News Feature | April 8, 2014

Is The FDA Plagued By Inadequate Funding?

By Laurel Maloy, contributing writer, Food Online

FDA Funding Problems

In the month of March, only 29 FDA warning letters were sent to the nation’s more than 30,000 food processing facilities

The Food and Drug Administration (FDA) issued a total of 29 food-related warning letters from March 3 through March 28, 2014. Ranging in severity, these letters were issued as the result of inspections occurring from last December through early-March 2014.There were also two letters addressing inadequate corrective actions and responses to warning letters issued as far back as last September. The bulk of the letters were for violations of Hazard Analysis and Control Point (HACCP) and Current Good Manufacturing Practices for Foods (cGMP) at Seafood facilities. As a whole, these same letters also cited adulterated food and unsanitary conditions.

cGMPs are fully defined in Title 21, Code of Federal Regulations, Part 110 (21CFR Part 110) with related regulation in section 402(a)(4) of the Federal Food, Drug, and Cosmetic Act (the Act). HACCP regulation and guidance can be found here.

None of the FDA warning letters addressed noncompliance at large food producers, manufacturers, or dairies. In fact, none were for Fortune 500 companies or any of the top 100 Food Processors in the U.S. This may be an indication that, in fact, the smaller food processing companies will have a much greater distance to travel in terms of aligning with the Food Safety Modernization Act (FSMA).

Or it may be the fact that inadequate funding limits the number inspections the FDA is able to perform. It is a reasonable assumption that the largest companies have the means and the impetus to comply with current regulations, leaving the FDA inspectors to concentrate on those that may not. However, some of the most large-scale and more recent foodborne illness recalls, involved Tyson and ConAgra.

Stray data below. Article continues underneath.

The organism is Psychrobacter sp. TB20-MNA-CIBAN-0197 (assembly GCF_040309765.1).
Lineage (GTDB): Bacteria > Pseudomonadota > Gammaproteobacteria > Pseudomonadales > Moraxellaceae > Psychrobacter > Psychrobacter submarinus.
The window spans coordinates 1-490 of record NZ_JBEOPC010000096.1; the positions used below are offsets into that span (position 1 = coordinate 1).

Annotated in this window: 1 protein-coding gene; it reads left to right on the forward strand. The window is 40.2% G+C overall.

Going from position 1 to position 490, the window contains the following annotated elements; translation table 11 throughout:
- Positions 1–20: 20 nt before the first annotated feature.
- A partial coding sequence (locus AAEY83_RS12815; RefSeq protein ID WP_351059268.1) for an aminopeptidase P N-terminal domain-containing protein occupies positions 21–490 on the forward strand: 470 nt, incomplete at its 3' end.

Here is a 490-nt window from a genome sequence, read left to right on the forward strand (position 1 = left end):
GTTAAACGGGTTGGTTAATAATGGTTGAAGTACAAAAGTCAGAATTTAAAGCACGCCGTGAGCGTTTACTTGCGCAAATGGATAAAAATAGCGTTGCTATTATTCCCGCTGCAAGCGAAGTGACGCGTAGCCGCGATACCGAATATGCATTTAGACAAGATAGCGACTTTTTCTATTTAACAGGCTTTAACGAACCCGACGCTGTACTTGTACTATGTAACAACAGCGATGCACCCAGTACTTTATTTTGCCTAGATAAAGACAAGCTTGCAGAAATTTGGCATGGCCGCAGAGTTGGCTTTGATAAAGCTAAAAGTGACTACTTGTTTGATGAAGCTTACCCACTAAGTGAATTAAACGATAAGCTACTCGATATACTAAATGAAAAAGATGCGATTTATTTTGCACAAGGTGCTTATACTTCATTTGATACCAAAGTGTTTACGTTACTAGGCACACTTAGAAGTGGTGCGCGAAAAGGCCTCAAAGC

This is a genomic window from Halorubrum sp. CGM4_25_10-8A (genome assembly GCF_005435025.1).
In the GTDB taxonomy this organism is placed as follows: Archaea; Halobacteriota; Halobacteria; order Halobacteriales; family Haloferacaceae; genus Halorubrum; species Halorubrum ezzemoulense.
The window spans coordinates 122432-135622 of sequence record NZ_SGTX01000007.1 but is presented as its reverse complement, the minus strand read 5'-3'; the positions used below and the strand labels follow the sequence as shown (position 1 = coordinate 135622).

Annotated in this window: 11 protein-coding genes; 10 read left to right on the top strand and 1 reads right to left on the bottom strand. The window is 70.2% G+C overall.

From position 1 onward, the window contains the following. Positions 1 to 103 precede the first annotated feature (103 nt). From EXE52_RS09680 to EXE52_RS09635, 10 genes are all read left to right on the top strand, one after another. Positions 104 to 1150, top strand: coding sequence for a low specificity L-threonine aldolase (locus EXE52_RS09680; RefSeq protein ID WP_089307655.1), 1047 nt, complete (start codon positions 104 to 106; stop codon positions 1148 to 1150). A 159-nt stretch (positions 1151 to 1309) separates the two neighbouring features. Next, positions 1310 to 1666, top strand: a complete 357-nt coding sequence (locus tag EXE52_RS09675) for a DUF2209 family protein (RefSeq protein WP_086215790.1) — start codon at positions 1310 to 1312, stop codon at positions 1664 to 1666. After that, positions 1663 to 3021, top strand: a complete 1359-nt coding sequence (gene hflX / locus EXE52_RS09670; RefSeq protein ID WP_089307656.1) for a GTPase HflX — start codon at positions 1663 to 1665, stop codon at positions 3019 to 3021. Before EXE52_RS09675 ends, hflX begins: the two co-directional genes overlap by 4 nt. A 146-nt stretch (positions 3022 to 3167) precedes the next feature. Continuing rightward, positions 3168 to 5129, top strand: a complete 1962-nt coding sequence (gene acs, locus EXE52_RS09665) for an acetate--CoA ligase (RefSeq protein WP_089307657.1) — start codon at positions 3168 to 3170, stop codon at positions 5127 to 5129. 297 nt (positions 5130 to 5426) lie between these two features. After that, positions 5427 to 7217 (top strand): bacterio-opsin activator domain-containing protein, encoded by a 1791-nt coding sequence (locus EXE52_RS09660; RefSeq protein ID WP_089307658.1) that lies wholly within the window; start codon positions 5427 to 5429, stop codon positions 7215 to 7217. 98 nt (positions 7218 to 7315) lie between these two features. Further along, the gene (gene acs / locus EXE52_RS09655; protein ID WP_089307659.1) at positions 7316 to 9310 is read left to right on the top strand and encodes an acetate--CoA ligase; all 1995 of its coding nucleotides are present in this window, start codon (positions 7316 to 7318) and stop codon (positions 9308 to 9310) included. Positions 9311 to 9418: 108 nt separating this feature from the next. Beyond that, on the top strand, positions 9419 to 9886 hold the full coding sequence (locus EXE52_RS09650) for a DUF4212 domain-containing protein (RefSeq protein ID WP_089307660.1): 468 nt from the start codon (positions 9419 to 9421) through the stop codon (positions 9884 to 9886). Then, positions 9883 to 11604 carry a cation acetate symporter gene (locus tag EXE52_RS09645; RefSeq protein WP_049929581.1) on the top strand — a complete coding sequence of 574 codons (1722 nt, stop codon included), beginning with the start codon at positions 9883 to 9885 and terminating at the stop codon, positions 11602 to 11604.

Some tips for complying with new food safety regulations

One has to wonder how the FDA can possibly keep up with the enormous number of food processing facilities in the U.S. According to the most recent comprehensive Census Bureau data in the 2007 Economic Census, there are approximately 30,000 establishments owned by 24,500 companies or individuals.

The FDA’s FSMA means sweeping changes to a broadly defined and impossible to administer system for protecting the American consumer from foodborne illnesses. Recently, the Center For Science In The Public Interest (CSPI) published its Outbreak Alert! 2014 and mentioned Congress’ failure to fund the FDA’s efforts to bring FSMA to fruition here. President Obama has given the nod to the necessity for better food safety regulation, but Congress has not put their money where the President’s mouth is. The FY2015 budget barely mentioned the FDA and FSMA.